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you can look into http://www.oracle.com/technetwork/database/enterprise-edition/db-virtualization-support-133757.pdf it says "OS Partitions - Near native speed"
Zones is OS Virtualization, it should slow down a little bit. But of course all active processes will share CPU disk controllers, NICs and other resources. How much is it slower? I would compare it to placing all Oracle instances that will work in Zones into one non-Zone OS adding some minor degradation (2-3%) for virtualization Zone management itself. Other words if you are sure that all instances will work OK in one solid OS that it should be pretty much same in Zoned.
I hope this links help you in your choice ->
Virtual vs. physical machines
Oracle Performance Equal on Virtual Servers as on Physical According to New Research from Confio Software
Physical Vs. Virtual: Oracle, Others Redefine Appliances
Thanks so far. I know there will be some performance hit (even if small). The databases are not typically hi I/O users nor cpu.
My main concern is simply should I be splitting a database environment between physical and virtual.
To spin it another way, and this may have been a better way to explain it in the first place, I woud never run my production database on an Sun/Solaris server with my development on an HP/Windows server for example, even if both are running the same version of Oracle. patching is different, OS interaction is different, etc. Should I avoid virtualized development and a physical production envirnment - where both are on Sun hardware running Solaris OS and same Oracle versions?
It's less about the pros and cons of virtualization itself.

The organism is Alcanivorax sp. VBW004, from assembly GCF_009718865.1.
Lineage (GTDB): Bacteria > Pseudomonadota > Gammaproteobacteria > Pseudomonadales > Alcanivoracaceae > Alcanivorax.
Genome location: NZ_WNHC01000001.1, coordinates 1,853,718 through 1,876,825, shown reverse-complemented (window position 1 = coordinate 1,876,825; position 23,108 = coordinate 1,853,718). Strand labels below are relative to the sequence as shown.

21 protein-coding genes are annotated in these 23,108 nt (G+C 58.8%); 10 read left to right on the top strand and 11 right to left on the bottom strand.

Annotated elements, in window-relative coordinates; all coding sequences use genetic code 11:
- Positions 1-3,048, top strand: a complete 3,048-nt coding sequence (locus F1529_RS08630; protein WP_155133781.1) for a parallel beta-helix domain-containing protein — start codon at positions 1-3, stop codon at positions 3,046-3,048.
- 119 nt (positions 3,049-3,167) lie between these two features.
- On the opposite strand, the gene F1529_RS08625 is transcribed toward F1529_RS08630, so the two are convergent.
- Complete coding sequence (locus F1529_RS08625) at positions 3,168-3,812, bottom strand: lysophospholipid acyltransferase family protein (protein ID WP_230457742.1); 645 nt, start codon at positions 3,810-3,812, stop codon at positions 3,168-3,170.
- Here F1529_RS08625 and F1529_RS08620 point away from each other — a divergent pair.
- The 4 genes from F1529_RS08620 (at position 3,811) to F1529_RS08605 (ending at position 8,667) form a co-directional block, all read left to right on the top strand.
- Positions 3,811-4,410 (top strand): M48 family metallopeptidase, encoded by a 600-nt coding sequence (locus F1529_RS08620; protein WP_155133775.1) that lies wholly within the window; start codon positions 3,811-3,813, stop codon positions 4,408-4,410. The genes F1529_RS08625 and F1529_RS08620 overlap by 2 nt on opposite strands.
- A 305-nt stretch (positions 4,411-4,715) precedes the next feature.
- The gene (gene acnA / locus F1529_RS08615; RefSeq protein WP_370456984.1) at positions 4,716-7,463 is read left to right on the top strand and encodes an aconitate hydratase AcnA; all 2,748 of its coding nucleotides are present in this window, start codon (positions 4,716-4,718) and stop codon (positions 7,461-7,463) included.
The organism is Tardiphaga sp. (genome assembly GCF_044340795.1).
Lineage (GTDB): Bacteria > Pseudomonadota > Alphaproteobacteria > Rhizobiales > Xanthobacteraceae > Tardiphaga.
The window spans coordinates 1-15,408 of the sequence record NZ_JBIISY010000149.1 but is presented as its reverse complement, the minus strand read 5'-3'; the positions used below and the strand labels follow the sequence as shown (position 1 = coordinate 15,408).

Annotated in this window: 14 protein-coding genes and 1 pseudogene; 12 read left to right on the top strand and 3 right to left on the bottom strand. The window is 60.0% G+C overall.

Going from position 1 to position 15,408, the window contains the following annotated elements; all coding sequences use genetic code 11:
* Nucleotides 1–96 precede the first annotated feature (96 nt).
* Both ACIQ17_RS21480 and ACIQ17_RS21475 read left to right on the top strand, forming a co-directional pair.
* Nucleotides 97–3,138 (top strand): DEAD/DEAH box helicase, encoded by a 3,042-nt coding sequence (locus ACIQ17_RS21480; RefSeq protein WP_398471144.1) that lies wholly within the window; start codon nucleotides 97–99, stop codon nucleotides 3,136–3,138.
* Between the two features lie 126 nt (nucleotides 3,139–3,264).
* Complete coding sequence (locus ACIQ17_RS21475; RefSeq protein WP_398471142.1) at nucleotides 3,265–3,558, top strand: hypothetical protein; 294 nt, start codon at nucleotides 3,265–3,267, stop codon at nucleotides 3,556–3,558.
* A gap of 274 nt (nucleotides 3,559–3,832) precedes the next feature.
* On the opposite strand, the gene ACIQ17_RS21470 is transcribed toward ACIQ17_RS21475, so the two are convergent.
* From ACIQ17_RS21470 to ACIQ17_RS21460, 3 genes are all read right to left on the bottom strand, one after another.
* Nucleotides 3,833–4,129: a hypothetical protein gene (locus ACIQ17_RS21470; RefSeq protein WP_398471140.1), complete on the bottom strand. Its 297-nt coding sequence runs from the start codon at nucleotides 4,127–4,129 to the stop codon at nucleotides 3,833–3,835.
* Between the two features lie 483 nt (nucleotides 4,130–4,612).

Thanks for the responses thus far though. Some good reading.
I woud never run my production database on an Sun/Solaris server with my development on an HP/Windows server for example, even if both are running the same version of Oracle. patching is different, OS interaction is different, etc.Beauty of Oracle from developer perspective is it works same on different platforms. You can develop in Windows and deploy in Solaris. Or vice versa.
When it works differently, like returns different result or throws error in Solaris where it was no error in Windows it usually a bug and should be fixed by applying patches anyway.
Though testing environment should be as close to production as possible, but it is not always possible.
Moreover, development companies that sell software usually test it on multiple different platforms.
Should I avoid virtualized development and a physical production envirnment - where both are on Sun hardware running Solaris OS and same Oracle versions?I would not avoid. If virtualization gives you benefits in manageability and availability, and may be savings on licensing, why should you afraid to use it?